A few nights ago, curled up on the couch where two once sat, I remembered a conversation from the days we were newly marrieds. It was at a time that cancer was a single elephant, not a full herd of treatment side effects that gradually took up residence. No, this was a night when my nearly new husband was still a Forest Gump-style running man and lived for pick up basketball.

Nestled next to him, I asked a typically ridiculous question I suspect many have asked, but most only in their heads. “If something happened to me, would you marry again?”, I queried. (Yes, yes I did ask that) expecting an aghast “Of COURSE, not, honey!” Instead, my pragmatic man said “Gee, hon, how do I know?”. Suitably abashed, I took that as a ‘yes’ and inwardly pouted. You’d think that a newlywed of a certain age would be too smart to even ask that question,  but that night I was convinced that as soon as the body was cold, he’d take another bride.

Hey, I didn’t say it was my finest moment!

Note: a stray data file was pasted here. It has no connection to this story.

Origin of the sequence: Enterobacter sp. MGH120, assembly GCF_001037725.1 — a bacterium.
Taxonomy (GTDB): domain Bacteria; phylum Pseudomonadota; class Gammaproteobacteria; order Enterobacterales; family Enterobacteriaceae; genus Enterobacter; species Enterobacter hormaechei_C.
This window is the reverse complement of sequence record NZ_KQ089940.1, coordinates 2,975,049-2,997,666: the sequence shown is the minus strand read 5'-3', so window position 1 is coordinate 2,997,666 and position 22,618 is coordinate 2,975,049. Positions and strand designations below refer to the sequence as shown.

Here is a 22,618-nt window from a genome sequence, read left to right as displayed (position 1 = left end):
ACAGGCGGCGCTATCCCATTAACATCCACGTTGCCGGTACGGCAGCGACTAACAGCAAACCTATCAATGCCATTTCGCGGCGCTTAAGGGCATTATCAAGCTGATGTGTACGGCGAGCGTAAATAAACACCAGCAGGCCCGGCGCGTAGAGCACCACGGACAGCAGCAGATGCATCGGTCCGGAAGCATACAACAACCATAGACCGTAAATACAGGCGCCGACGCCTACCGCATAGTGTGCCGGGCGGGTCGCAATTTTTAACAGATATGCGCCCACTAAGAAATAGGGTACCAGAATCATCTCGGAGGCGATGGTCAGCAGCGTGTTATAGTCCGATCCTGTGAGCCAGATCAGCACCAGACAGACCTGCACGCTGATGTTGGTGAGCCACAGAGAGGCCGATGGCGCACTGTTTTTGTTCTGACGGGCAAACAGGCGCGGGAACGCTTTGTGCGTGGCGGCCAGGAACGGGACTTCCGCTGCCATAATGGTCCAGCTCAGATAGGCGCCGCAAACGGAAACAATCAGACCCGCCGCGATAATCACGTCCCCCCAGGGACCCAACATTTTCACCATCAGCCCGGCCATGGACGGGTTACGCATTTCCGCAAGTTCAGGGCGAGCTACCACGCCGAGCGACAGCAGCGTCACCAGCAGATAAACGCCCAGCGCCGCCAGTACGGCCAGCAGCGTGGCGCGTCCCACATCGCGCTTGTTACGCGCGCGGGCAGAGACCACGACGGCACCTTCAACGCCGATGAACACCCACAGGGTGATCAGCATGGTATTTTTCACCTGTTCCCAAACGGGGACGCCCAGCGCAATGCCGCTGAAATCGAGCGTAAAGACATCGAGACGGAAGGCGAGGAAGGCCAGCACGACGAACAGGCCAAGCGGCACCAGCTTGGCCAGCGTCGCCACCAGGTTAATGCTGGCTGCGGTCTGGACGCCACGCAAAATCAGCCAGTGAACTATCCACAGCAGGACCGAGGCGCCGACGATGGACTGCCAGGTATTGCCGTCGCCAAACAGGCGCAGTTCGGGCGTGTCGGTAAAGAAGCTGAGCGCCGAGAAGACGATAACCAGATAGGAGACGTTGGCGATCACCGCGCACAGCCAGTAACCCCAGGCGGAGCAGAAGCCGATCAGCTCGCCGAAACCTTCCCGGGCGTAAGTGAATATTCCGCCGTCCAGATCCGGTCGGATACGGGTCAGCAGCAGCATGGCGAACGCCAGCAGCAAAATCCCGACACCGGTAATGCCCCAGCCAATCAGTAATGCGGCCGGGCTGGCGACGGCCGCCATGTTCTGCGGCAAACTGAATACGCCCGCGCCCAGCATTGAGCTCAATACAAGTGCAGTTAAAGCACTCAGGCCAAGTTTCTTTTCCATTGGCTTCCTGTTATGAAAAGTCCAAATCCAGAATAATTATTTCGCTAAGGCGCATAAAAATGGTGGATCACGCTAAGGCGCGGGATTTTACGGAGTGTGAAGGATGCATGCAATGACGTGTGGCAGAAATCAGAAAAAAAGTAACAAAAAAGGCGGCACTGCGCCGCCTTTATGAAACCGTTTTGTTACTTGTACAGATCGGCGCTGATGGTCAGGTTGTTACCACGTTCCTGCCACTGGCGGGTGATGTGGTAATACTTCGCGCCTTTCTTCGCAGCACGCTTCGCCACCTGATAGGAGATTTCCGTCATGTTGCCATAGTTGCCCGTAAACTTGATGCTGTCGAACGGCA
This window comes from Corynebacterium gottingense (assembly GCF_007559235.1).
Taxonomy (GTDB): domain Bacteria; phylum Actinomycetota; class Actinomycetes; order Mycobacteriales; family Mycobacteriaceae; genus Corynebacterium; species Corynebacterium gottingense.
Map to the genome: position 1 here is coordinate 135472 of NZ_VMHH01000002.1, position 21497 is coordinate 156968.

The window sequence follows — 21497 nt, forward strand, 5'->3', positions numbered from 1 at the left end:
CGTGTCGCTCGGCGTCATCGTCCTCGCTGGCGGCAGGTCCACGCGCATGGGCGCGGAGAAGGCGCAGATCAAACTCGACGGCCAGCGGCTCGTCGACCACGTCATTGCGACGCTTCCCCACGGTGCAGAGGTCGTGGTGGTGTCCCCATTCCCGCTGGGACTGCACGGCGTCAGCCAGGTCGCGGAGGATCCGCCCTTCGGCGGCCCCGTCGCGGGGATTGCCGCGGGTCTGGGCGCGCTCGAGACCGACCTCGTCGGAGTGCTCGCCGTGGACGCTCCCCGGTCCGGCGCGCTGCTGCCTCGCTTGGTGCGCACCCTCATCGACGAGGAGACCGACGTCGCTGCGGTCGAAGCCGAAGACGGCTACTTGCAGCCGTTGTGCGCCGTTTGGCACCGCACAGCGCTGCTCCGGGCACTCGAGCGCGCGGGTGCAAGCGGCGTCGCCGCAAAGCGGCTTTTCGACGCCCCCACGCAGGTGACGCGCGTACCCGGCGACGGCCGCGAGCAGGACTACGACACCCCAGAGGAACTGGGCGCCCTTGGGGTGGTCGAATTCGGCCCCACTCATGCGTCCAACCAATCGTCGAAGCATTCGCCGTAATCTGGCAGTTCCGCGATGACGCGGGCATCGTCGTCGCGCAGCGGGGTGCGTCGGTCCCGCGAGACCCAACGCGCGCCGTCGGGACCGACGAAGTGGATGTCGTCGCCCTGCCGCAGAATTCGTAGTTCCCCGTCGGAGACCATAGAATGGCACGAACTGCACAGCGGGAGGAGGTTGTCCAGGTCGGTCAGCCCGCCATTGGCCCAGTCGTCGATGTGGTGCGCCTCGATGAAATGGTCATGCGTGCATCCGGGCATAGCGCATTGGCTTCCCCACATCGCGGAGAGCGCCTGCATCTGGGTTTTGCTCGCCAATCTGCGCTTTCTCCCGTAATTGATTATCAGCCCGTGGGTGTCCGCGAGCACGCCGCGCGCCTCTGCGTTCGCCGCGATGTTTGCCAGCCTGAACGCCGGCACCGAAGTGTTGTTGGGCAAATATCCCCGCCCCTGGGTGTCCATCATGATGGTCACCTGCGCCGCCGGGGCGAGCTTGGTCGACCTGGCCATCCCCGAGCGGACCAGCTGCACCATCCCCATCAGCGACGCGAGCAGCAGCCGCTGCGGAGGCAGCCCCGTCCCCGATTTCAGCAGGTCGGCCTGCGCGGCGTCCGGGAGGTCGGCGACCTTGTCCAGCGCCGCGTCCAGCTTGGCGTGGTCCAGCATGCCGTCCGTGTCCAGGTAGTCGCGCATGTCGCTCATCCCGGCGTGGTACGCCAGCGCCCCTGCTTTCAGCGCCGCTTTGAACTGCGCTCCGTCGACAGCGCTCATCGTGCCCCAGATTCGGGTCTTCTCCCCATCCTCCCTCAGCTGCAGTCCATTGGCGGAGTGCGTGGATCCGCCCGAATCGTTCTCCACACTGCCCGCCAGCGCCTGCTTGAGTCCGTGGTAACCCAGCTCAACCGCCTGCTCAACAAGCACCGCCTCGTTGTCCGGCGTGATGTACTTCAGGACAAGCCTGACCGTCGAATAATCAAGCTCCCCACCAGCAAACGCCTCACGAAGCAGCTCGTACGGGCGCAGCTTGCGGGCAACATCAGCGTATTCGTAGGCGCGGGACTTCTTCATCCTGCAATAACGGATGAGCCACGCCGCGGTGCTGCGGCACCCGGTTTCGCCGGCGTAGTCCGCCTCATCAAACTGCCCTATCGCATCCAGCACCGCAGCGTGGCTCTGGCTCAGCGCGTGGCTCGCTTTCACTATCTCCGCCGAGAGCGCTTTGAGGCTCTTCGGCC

That night, and most nights after, I lived in the la la land of those who assumed ‘till death do you part’ didn’t have a near-future expiration date. As I sat remembering that conversation, I realized, that if places were reversed, my husband would not have carried a survivor complex. He WAS a survivor and, to him, any extra years bonus. He believed in life and living it full on for as long as you could. The fact that those years were not as many as either of us ever considered would not have deterred his feeling that they were exactly as he wanted – with me.

“But still, like dust, I’ll rise” Maya Angelou